Plan the Perfect Day Trip to Yellowstone National Park from Bozeman


For many visiting Yellowstone National Park, Bozeman is the natural "home base." Thanks to the town’s plentiful lodging options, array of cafes and restaurants, and easy airport access, it’s quite common for Yellowstone-bound visitors to stay in Bozeman and venture down into the park every day, returning to Bozeman in time for dinner, drinks and a bit of relaxation away from the press of national park tourists. Keep reading for tips on how to plan the perfect day trip to Yellowstone National Park from Bozeman. 

Bozeman's Proximity to Yellowstone

The town is conveniently located between Yellowstone’s north entrance at Gardiner, Montana, and the west entrance in West Yellowstone, Montana. Basing in Bozeman provides the perfect opportunity to experience both entrances, even focusing in-park activities to attractions close to each entrance without having to traverse busy Park roads. For those ready to commit a full day, it also makes for a compelling full loop, driving in one entrance, traveling through Yellowstone and coming out the other before driving back to Bozeman.

Bozeman is the perfect location to fly in and rest before setting off on a Yellowstone adventure. Bozeman Tourism

Transportation to Yellowstone

For those arriving by air, the Bozeman Yellowstone International Airport is home to a fleet of rental car services, including several specialty rental agencies who can provide outdoor-specific vehicles and even camping gear for rent. If you’d prefer to kick back and enjoy the drive to Yellowstone, bus and van tours are available from several locations in Bozeman.

Entering Through the West Entrance

Those traveling to the west entrance in West Yellowstone will meander down breathtaking U.S-191 S through the Gallatin Canyon and past the town of Big Sky, passing the famous Gallatin River and winding through steep canyon walls then broad, lush mountain meadows. The drive covers 91 miles and takes an average of 1 hour, 40 minutes. Plan for a longer drive in the winter months, as traffic can slow in snowy conditions, but take advantage of the change of pace to kick back and enjoy a veritable winter wonderland. In the summer, keep an eye on the river for whitewater rafting groups and fly anglers; this is a favorite recreation zone for locals and visitors alike.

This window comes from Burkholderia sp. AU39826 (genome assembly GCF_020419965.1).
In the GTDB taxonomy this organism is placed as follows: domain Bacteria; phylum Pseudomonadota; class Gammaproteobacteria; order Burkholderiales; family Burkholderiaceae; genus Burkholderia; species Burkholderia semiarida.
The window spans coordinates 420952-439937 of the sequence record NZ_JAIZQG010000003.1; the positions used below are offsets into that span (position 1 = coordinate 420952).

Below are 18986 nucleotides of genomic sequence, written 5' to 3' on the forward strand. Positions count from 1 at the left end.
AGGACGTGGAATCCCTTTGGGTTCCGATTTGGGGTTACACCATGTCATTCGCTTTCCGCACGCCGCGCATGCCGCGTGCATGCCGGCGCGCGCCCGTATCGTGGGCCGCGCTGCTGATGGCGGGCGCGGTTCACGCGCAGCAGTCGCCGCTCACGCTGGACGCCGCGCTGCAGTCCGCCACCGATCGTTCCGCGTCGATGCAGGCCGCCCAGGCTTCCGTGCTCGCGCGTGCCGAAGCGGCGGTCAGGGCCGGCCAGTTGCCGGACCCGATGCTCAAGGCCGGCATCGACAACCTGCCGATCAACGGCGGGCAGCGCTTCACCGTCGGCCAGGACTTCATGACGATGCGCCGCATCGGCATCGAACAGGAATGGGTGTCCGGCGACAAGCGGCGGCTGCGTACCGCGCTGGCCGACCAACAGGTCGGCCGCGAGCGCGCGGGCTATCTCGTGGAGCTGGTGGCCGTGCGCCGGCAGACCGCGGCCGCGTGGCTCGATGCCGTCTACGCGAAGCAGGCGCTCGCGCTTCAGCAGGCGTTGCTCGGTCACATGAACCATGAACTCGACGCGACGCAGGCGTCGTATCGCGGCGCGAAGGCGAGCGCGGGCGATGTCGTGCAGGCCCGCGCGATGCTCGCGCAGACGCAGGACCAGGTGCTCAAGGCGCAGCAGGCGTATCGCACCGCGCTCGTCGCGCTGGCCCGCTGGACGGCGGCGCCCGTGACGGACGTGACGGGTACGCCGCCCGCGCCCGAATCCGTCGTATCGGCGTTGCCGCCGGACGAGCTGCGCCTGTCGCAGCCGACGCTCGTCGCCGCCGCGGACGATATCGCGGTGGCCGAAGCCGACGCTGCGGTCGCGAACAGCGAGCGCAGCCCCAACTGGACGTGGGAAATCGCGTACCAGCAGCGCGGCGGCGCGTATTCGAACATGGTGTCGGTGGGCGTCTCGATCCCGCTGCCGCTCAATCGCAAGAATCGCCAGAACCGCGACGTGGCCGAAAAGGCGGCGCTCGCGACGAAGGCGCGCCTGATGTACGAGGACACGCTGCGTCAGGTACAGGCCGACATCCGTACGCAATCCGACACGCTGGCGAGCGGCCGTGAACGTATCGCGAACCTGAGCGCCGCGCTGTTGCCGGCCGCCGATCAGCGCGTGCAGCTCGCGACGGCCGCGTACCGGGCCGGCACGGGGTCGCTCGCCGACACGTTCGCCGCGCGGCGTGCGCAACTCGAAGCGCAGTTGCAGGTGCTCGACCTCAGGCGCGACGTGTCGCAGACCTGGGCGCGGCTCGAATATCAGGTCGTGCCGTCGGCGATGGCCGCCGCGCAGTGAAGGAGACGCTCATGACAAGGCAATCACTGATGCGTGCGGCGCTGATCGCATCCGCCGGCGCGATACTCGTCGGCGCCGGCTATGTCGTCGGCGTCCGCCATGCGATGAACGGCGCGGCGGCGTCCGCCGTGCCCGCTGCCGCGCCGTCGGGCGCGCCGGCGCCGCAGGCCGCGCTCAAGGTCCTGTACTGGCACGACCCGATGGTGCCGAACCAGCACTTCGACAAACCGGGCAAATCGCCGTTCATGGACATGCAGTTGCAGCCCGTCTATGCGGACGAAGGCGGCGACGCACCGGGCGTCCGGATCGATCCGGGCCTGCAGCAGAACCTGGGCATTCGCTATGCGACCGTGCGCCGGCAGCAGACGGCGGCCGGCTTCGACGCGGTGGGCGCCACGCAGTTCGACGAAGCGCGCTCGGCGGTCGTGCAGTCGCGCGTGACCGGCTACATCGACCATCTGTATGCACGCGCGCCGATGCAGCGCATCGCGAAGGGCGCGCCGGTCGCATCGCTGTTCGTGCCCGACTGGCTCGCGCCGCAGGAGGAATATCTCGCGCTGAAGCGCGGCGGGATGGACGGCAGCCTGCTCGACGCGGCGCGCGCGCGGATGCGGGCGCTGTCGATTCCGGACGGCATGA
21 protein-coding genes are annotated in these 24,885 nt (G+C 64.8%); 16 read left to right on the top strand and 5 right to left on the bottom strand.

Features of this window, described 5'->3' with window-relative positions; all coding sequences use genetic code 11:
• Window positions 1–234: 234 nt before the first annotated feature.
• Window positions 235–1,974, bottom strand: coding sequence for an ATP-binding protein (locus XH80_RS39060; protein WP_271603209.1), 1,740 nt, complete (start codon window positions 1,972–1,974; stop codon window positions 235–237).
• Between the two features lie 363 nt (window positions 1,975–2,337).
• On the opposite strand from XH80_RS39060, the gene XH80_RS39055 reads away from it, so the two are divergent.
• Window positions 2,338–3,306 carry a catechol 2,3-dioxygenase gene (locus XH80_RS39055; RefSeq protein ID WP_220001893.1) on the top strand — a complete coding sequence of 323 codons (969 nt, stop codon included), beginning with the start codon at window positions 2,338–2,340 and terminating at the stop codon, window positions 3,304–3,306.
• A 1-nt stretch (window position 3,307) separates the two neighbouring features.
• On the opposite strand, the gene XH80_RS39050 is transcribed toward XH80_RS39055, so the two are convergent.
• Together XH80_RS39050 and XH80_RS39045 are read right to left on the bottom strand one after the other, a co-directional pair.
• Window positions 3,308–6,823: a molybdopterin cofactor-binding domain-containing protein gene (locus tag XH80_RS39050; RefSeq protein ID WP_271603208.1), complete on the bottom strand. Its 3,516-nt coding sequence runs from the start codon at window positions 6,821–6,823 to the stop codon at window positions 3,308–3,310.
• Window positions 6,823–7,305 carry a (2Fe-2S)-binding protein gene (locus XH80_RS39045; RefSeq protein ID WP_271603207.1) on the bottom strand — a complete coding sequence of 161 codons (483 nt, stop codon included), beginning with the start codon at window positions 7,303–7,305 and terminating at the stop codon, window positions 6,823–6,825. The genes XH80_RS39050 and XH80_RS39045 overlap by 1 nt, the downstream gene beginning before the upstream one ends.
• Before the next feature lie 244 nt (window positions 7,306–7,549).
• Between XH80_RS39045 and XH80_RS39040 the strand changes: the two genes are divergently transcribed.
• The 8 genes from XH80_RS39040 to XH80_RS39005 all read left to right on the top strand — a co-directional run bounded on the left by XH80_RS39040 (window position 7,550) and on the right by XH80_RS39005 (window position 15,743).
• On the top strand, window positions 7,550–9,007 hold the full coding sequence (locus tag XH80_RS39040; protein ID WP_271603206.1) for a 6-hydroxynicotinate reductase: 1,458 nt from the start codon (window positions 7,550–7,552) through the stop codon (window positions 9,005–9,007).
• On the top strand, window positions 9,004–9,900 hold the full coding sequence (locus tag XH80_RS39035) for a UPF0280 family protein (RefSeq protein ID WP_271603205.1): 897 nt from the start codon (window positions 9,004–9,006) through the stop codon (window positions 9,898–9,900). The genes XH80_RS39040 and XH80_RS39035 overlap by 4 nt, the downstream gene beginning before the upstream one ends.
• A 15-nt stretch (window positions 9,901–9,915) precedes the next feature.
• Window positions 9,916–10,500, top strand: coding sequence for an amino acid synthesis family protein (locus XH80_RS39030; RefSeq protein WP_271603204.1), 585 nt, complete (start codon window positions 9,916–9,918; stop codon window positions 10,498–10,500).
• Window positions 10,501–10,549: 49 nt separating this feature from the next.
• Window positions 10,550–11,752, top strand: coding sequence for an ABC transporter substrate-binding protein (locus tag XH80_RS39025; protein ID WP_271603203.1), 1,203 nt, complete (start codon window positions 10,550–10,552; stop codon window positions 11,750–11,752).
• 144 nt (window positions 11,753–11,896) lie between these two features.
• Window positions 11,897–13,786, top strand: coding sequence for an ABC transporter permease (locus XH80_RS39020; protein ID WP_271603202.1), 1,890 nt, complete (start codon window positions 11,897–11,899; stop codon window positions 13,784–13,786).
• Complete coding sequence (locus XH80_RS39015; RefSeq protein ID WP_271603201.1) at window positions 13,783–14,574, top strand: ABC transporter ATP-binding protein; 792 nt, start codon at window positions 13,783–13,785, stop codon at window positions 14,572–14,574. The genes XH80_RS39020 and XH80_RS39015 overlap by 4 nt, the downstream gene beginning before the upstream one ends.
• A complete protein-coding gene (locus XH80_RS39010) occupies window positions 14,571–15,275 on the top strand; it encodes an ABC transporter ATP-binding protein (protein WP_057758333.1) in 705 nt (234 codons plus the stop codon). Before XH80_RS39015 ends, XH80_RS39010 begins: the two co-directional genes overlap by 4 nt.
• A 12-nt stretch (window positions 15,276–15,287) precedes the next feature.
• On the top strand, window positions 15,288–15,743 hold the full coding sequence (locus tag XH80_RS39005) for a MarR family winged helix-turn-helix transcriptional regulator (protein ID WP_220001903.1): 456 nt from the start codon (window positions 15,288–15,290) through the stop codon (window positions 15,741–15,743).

Entering Through the North Entrance

Heading to the north entrance in Gardiner? Take I-90 E to the Western town of Livingston and then pick up U.S.-89 S to Gardiner. The drive is a little shorter than the path to West Yellowstone; expect roughly 78 miles and about 1 hour, 20 minutes. Once you turn south from Livingston, you’ll enter the aptly named Paradise Valley, home to craggy cliffs and working cattle ranches. This is the West as the writers of old penned it—big and bold. Once in Gardiner, pass through the famous Roosevelt Arch and then head for the Boiling River (stop for a soak), Mammoth Hot Springs, and the Lamar Valley, home to many of the Park’s most active wolf packs.

Pass through the famous Roosevelt Arch on your drive to Yellowstone. Yellowstone NPS/Visit Montana

Whichever direction you choose to travel in, stop at National Park Service visitor’s centers to take in a bit of the area’s culture and ongoing conservation efforts. Friendly uniformed park rangers can help direct you to must-see sights, including the park’s many geothermal features, wildlife-spotting hubs and boardwalk hikes. Active-minded visitors will find hikes and walks to suit any fitness level, while those seeking a bit of relaxation time can kick back and simply soak in the stunning sights.

Back in Bozeman After a Day Exploring

And after a busy day exploring the United States’ first national park, leave the crowds behind and head back to Bozeman for a bit of rest and relaxation. Local restaurants do an admirable job of representing Montana culturally, and many feature area suppliers and their products in recipes. For savvy locals, a long day on the river or the road means a stop at Montana Ale Works, a bustling, award-winning restaurant and bar housed in a retro-industrial railroad freight house. With a lively, well-stocked bar, pool tables, darts and televisions for sports, it’s the perfect place to rendezvous with friends and discuss the day’s adventures.

Wine lovers can stop by Plonk, a favorite local wine bar/restaurant. Montana Office of Tourism and Business Development

Cruise around vibrant downtown for a broad array of restaurants—from fine dining to bar burgers—then stop by the old-school soda fountain and chocolate shop Chocolate Moose for a bit of candy or Wilcoxson’s ice cream, made just down the road in Livingston. Looking for something a little stronger to wrap up your day? Wine lovers can stop by Plonk, a favorite local wine bar/restaurant and take advantage of their sidewalk seating for a bit of people watching. Those looking for the true Western bar experience should drop in the Rocking R Bar and the Cannery, both downtown, for a taste of Bozeman’s finest.

The perfect hub for your Yellowstone adventure, Bozeman is a unique collision of Old West, global ski culture and innovative industry. It’s a true mountain melting pot, situated amid national parks, national forests and seemingly boundless outdoor recreational opportunities. You’re likely to see dusty cowboy boots and Carhartts bellied up to the bar next to oxfords and a tie, and that’s just part of what makes Bozeman, Bozeman.

Originally written by RootsRated Media for Bozeman Tourism.

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